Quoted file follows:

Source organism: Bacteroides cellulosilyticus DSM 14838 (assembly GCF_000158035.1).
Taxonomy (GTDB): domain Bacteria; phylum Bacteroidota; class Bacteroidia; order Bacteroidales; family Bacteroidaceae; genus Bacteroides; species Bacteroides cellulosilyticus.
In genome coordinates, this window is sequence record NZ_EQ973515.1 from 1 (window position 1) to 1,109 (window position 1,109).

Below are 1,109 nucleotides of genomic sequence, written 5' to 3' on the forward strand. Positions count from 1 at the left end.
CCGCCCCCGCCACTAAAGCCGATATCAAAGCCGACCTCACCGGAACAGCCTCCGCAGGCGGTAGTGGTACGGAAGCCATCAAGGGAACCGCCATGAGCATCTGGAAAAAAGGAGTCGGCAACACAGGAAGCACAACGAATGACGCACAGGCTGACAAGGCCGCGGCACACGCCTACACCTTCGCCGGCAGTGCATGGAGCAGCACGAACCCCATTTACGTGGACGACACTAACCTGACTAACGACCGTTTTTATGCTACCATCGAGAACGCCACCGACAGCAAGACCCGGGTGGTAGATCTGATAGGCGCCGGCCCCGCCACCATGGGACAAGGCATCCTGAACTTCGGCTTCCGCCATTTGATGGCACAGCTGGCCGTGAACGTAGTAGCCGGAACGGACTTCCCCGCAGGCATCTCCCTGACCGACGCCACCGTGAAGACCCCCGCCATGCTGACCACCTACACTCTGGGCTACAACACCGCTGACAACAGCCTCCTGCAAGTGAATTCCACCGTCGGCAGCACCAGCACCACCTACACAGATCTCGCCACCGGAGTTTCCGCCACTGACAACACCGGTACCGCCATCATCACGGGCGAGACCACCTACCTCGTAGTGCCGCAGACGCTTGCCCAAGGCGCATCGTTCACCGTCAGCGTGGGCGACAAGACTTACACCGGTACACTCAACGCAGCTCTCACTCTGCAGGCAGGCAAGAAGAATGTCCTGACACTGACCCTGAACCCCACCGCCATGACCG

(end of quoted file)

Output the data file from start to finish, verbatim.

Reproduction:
Source organism: Bacteroides cellulosilyticus DSM 14838 (assembly GCF_000158035.1).
Taxonomy (GTDB): domain Bacteria; phylum Bacteroidota; class Bacteroidia; order Bacteroidales; family Bacteroidaceae; genus Bacteroides; species Bacteroides cellulosilyticus.
In genome coordinates, this window is sequence record NZ_EQ973515.1 from 1 (window position 1) to 1,109 (window position 1,109).

Below are 1,109 nucleotides of genomic sequence, written 5' to 3' on the forward strand. Positions count from 1 at the left end.
CCGCCCCCGCCACTAAAGCCGATATCAAAGCCGACCTCACCGGAACAGCCTCCGCAGGCGGTAGTGGTACGGAAGCCATCAAGGGAACCGCCATGAGCATCTGGAAAAAAGGAGTCGGCAACACAGGAAGCACAACGAATGACGCACAGGCTGACAAGGCCGCGGCACACGCCTACACCTTCGCCGGCAGTGCATGGAGCAGCACGAACCCCATTTACGTGGACGACACTAACCTGACTAACGACCGTTTTTATGCTACCATCGAGAACGCCACCGACAGCAAGACCCGGGTGGTAGATCTGATAGGCGCCGGCCCCGCCACCATGGGACAAGGCATCCTGAACTTCGGCTTCCGCCATTTGATGGCACAGCTGGCCGTGAACGTAGTAGCCGGAACGGACTTCCCCGCAGGCATCTCCCTGACCGACGCCACCGTGAAGACCCCCGCCATGCTGACCACCTACACTCTGGGCTACAACACCGCTGACAACAGCCTCCTGCAAGTGAATTCCACCGTCGGCAGCACCAGCACCACCTACACAGATCTCGCCACCGGAGTTTCCGCCACTGACAACACCGGTACCGCCATCATCACGGGCGAGACCACCTACCTCGTAGTGCCGCAGACGCTTGCCCAAGGCGCATCGTTCACCGTCAGCGTGGGCGACAAGACTTACACCGGTACACTCAACGCAGCTCTCACTCTGCAGGCAGGCAAGAAGAATGTCCTGACACTGACCCTGAACCCCACCGCCATGACCG